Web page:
biologist Jean Rostand's discovery that sperm and insects could be revived 
after freezing.  -- "Sperm!  Woo Woo!" -- Cut to a Tidy-Bowl commercial.  
Incredibly, the American people did not migrate en masse to the nearest 
Frigidire.  How could this be, marvels Charles?  Could it be the fact that 
there were no providers to provide services in '65?  No 21CM to display its 
ice blockers?  No professors of nanotechnology expaining how revival could be 
achieved?  It's no surprise to me that no one signed up.  The only surprise 
is how a scholar and author like Robert Ettinger had the will and 
perseverance to keep plugging away through all the nonsense and ignorance and 
cheap-minded disrespect to get us to the point we've achieved today.  Yet 
another reason to honor the man and hear him out.  Ah, but all we 
cutting-edge futurists are too busy following in Buddy and Zsa-Zsa's 
intellectual footsteps for that. 

<<Today, cryonics has become a part of pop culture, in movies and even in TV 
shows such as Futurama. If any normal product enjoyed such exposure, it would 
sell, sell, sell.">>

Sure!  Look at the Edsel.  Heaven's Gate.  Infanticide.  Eight-track tapes.  
Castration.  Lee Harvey Oswald -- hey, his action figure's coming out next 

<<Cryonics does not [sell]. We are still in a situation where only a handful 
of people take it seriously. (A slightly larger handful, but still a 
handful.) Why? Because the product still doesn't exist and cannot be 

Kind of like the Second Coming, isn't it?  Guess those 249,277,000 North 
American Christians (not to oh, a billion Catholics worldwide) must be faking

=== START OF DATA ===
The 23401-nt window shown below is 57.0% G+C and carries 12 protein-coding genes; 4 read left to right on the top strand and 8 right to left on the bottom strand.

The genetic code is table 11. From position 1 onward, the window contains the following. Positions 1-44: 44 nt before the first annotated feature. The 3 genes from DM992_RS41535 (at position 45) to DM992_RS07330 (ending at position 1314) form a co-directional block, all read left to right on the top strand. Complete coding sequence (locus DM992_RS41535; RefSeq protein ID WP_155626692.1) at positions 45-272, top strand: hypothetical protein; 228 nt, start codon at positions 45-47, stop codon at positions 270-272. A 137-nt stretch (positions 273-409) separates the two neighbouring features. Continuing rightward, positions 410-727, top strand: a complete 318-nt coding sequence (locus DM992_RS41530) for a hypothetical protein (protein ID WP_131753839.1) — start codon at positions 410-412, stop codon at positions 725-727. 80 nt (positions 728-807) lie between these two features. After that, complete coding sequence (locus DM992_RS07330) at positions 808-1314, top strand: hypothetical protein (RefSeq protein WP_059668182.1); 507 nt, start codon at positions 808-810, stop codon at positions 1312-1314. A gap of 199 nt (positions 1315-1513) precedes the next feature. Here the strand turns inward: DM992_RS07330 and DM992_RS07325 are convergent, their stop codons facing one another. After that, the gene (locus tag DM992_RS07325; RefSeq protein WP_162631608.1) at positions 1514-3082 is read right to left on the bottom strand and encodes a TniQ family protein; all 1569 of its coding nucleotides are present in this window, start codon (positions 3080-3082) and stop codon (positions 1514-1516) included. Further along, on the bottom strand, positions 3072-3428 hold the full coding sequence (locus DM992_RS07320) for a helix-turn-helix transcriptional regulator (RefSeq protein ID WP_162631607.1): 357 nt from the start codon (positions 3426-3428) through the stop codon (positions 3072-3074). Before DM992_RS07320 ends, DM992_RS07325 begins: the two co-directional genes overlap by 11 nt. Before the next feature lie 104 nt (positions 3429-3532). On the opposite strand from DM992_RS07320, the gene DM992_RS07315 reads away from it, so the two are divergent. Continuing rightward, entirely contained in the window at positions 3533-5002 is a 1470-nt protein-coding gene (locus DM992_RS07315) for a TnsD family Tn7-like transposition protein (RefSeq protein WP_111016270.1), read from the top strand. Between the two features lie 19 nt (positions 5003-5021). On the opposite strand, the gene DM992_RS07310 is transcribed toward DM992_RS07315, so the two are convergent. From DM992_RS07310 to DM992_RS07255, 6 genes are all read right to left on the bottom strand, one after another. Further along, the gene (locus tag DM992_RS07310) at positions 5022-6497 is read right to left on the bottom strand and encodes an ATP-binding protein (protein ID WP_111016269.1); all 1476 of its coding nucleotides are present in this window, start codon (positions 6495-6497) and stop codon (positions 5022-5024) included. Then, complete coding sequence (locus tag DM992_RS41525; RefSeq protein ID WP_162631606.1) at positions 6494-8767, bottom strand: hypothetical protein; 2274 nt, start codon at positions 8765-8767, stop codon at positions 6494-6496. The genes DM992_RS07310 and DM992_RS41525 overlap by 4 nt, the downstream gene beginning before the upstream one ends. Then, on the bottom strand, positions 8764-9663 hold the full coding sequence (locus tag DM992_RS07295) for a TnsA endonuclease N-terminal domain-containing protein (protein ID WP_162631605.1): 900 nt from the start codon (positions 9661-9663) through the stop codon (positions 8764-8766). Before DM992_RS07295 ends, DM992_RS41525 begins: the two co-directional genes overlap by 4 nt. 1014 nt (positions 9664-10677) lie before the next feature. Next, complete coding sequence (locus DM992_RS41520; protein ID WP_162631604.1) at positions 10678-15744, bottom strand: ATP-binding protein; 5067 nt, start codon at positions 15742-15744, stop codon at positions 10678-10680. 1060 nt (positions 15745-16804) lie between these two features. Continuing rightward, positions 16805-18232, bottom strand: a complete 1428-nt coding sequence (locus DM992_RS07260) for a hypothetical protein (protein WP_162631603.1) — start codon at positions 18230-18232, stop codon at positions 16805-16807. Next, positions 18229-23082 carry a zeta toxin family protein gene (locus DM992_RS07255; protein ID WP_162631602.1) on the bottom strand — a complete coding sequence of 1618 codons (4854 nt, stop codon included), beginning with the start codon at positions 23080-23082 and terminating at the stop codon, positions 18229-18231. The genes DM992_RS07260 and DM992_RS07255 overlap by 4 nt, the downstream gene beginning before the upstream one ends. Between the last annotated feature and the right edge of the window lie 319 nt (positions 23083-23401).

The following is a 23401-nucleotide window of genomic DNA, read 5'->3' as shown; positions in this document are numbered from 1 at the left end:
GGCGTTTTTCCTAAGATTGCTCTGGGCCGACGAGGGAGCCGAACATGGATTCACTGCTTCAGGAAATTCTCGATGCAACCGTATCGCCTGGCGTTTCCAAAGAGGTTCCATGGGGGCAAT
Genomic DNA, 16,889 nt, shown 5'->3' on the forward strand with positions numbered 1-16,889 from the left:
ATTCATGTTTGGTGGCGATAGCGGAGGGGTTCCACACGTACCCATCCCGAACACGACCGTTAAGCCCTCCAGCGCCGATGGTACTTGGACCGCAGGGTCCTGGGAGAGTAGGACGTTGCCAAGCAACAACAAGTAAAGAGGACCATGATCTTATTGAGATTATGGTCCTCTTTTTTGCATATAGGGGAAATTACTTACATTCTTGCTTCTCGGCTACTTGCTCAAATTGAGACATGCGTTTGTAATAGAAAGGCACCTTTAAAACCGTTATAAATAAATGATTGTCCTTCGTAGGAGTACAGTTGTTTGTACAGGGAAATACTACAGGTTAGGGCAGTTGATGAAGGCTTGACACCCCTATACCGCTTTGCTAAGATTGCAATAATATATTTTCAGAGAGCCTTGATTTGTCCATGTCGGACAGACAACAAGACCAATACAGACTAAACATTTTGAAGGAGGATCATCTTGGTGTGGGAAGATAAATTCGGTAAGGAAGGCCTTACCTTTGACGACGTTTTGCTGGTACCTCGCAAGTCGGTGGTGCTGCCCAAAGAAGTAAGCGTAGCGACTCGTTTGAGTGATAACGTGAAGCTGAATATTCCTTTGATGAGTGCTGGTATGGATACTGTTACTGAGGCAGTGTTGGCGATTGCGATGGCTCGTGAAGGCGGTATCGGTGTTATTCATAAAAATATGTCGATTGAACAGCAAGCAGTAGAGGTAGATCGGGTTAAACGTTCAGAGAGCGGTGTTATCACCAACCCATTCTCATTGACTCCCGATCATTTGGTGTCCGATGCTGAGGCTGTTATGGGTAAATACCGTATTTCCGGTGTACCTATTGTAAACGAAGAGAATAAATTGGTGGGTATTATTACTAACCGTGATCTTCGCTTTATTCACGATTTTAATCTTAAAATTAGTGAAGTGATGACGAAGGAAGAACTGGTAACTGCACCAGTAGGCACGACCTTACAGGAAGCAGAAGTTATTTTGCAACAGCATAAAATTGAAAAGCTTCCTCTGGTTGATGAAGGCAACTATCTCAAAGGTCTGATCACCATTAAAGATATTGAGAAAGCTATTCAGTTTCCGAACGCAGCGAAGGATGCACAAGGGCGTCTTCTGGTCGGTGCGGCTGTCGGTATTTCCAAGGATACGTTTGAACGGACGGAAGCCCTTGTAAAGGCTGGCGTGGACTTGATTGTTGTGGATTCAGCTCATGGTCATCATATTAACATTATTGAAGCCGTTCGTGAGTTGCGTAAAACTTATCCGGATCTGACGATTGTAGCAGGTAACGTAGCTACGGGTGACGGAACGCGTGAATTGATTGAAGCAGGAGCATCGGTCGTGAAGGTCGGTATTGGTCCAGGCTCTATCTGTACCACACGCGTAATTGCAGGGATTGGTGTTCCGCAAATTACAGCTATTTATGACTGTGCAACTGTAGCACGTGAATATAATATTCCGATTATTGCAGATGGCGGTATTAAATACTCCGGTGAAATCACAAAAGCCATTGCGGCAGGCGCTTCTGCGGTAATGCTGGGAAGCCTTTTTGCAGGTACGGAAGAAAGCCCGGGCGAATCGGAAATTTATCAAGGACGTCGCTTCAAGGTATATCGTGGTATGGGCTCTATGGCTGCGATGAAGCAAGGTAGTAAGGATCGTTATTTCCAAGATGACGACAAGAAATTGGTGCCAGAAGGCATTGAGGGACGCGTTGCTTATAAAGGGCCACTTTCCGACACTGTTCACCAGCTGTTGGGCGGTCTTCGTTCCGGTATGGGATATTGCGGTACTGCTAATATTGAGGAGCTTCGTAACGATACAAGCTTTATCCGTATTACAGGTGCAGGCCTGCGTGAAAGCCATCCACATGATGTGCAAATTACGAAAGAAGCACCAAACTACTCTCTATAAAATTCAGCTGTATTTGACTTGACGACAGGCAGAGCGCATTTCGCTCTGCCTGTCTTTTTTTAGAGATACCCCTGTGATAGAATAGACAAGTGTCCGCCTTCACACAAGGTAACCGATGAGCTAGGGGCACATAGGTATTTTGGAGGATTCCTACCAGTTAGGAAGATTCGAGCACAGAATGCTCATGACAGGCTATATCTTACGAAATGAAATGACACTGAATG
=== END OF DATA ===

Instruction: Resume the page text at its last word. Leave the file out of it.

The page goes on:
it just to pull Charles Platt's leg.  (And all because Alcor won't mail the 
Pope a free pamphlet.  Tsk tsk tsk.) 

<<This is kind of basic, don't you think?>>

Basic?  I prefer the term 'primitive'.  Mr Platt -- ten-year veteran of a New 
York marketing agency, I take it? -- is under the curious impression that 
'exposure' is the be-all and end-all of marketing.  If a lot of people are 
aware of a 'concept', why of course they'll buy it in droves!  All you have 
to do is chant 'Edsel' on CBS and the gibbering buffoons will flock to you 
like leaping salmon.  Futurama:  now that's what I call irrefutably 
compelling scientific evidence.  "Why, lookie there, Edna.  That pizza boy 
cartoon fella on Futurama fell into a freezer and woke up in the year 3000!"  
"He did?  Well, mercy, Jethro, let's call Charles Platt at CryoCare and pay 
$240,000 have our heads cut off!"  "Ooh! That is a durn tootin' brilliant 
insight, honey-bunch!  Say, you sure Pizza Hut can't do it for less?  It 
worked on Futurama!"

That a 'concept' is widespread, Charles, does not mean that it is attractive 
or compelling or correct or even existent.  Sure, people know what 'cryonics' 
is.  In 1850 they knew what a 'negro' was -- a simple-minded sub-species 
brighter than the chimp but not to be compared with the celestial heights 
attained by Whitey.  Everybody knew that -- they were all dead wrong, but 
they knew it!  It isn't that people 'know' what cryonics is, it's that what 
they 'know' is a idiotic caricature of cryonics, involving severed heads, 
wacko cultists, mind-boggling amounts of hard cash, all heavily sauteed with 
a kind of sci-fi anti-religious elitist technobabble that regards them and 
their views with contempt.  Why doesn't this absurd misrepresentation sell?  
Take a wild guess.

<<If you feel that fewer than 1000 signups worldwide, in 30 years is a
success, there is not much point in continuing this discussion!>>

After not 30 but 33 years, Christianity consisted of one dead Messiah, and 
twelve Jewish guys making themselves pretty durn scarce.  They did at least 
have, by the merciful grace of God, one blessing:   Charles Platt was not 
their marketing consultant.


Yes.  I am too.

<< Have you, in fact, ever tried to sell cryonics?>>


<< If so, how did it go? Did you sign up one person? Two, maybe? If so, I 
would say you are doing very well indeed.">>

Say:  "You are doing very well indeed, David."

David Pascal